That there are so many female entrepreneur business groups (for example FEW) and female tech groups that we can be a part of, meaning that I can easily reach like-minded people for advice if need be. I am so lucky that I have never felt being a female was in any way a hindrance, having worked in a female dominated industry of fashion.

What effect did the @OldCéline movement have on the second-hand fashion market?

Old Céline is definitely one of the hottest brands in the resale market since Phoebe Philo left. Her collection will not only stand the test of time but is now also seen as a collector’s item. The resale market is the perfect place to hunt down these amazing past collections, whether you are looking for something recent like Celine or way back from the Tom Ford Gucci era.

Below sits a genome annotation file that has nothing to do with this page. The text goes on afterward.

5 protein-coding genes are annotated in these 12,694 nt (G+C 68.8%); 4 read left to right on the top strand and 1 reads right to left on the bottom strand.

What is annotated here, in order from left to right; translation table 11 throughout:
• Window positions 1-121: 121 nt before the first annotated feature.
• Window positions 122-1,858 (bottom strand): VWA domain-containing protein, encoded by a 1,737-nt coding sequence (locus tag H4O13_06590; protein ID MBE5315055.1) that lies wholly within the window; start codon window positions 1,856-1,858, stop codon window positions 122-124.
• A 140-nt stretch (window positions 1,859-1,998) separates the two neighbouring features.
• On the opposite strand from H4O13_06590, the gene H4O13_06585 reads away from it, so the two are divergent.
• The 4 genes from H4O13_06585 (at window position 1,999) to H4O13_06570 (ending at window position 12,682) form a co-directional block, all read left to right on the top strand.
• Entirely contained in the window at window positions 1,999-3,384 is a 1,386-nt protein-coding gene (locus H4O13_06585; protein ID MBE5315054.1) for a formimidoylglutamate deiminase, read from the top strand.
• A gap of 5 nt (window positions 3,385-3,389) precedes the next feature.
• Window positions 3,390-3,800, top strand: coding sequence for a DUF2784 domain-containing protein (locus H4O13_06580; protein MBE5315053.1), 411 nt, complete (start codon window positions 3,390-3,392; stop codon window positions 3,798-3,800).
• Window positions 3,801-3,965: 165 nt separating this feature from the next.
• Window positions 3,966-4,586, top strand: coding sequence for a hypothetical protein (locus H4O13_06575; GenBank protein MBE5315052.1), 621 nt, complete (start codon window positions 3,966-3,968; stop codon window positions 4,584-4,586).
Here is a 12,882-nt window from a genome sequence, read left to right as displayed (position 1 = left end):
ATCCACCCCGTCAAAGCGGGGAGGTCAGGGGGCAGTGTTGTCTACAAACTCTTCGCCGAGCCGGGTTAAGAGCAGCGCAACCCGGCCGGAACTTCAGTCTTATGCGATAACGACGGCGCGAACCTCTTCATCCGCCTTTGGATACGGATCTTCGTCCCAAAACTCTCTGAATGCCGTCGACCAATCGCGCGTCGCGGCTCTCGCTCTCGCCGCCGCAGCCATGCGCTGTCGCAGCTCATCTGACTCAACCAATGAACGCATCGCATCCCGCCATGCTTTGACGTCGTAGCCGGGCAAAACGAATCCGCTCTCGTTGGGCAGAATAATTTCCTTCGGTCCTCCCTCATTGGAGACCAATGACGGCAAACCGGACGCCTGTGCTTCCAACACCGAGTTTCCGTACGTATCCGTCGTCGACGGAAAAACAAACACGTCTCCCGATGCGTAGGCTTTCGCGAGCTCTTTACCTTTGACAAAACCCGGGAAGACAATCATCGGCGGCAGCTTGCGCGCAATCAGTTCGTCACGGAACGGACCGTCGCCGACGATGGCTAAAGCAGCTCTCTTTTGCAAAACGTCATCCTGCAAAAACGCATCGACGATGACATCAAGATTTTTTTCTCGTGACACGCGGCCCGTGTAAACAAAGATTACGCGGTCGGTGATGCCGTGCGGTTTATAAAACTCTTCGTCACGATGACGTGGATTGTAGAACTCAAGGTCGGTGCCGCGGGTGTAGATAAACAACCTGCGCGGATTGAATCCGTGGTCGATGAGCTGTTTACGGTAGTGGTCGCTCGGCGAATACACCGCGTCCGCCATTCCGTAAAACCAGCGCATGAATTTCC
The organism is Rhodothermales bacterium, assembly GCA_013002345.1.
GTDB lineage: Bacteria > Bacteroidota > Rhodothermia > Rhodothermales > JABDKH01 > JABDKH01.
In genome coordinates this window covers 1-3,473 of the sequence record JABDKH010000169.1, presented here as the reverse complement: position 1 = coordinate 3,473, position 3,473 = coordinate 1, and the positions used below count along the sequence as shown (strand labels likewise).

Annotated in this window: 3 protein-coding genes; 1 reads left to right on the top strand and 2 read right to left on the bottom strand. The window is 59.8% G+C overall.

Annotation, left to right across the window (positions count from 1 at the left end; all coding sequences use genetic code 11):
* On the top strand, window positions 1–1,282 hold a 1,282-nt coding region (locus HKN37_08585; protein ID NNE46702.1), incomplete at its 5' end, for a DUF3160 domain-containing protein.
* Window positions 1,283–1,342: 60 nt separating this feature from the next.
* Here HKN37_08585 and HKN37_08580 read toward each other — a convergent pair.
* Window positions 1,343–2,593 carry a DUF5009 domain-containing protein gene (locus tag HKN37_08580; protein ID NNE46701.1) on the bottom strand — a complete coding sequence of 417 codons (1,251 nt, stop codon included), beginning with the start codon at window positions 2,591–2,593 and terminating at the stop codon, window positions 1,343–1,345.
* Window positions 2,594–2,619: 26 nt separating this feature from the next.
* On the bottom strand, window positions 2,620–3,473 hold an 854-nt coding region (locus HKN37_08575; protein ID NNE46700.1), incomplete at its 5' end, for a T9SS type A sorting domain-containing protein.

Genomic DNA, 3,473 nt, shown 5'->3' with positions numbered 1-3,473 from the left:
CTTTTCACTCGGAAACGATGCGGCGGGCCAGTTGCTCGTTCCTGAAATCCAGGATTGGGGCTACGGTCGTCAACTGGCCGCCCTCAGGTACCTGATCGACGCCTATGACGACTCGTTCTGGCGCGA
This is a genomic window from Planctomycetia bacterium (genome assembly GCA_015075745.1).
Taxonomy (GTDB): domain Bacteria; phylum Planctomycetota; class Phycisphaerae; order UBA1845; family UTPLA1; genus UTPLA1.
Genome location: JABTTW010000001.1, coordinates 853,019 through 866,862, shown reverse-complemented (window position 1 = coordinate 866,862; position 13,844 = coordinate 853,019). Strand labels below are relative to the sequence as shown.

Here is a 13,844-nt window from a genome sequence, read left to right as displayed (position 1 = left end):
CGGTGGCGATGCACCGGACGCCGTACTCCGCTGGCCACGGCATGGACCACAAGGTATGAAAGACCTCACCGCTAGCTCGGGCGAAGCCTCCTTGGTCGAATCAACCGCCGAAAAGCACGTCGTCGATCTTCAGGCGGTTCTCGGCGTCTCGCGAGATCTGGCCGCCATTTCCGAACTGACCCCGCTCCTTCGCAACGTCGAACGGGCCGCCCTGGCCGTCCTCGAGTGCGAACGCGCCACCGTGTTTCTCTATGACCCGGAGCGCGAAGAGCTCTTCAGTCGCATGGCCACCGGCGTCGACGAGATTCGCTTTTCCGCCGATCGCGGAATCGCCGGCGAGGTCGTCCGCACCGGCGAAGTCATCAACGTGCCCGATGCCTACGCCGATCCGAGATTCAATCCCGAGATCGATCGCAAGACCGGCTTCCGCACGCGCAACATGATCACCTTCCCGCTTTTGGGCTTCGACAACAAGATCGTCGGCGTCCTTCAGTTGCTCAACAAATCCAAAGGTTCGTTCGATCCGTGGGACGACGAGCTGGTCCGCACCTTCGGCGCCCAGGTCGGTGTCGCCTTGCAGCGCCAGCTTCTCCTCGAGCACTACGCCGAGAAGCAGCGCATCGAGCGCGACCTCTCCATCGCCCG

What are some pre-loved key designers and collections we should be adding to our closets?

The brands that often retain their value are brands like Chanel, Celine, Dior, Hermes, Louis Vuitton, Saint Laurent, Gucci and Valentino. Recently more contemporary brands like Gabriela Hearst, Victoria Beckham, Isabel Marant and Roksanda have been in high demand.

What are your favourite vintage-hunting haunts outside of Hong Kong?

When I lived in London I used to love going to Portobello market on a Friday (this is the day stylists find hidden gems versus the main shopping day which is on a Saturday). RELLIK and Old Spitalfields Market are two other London favourites.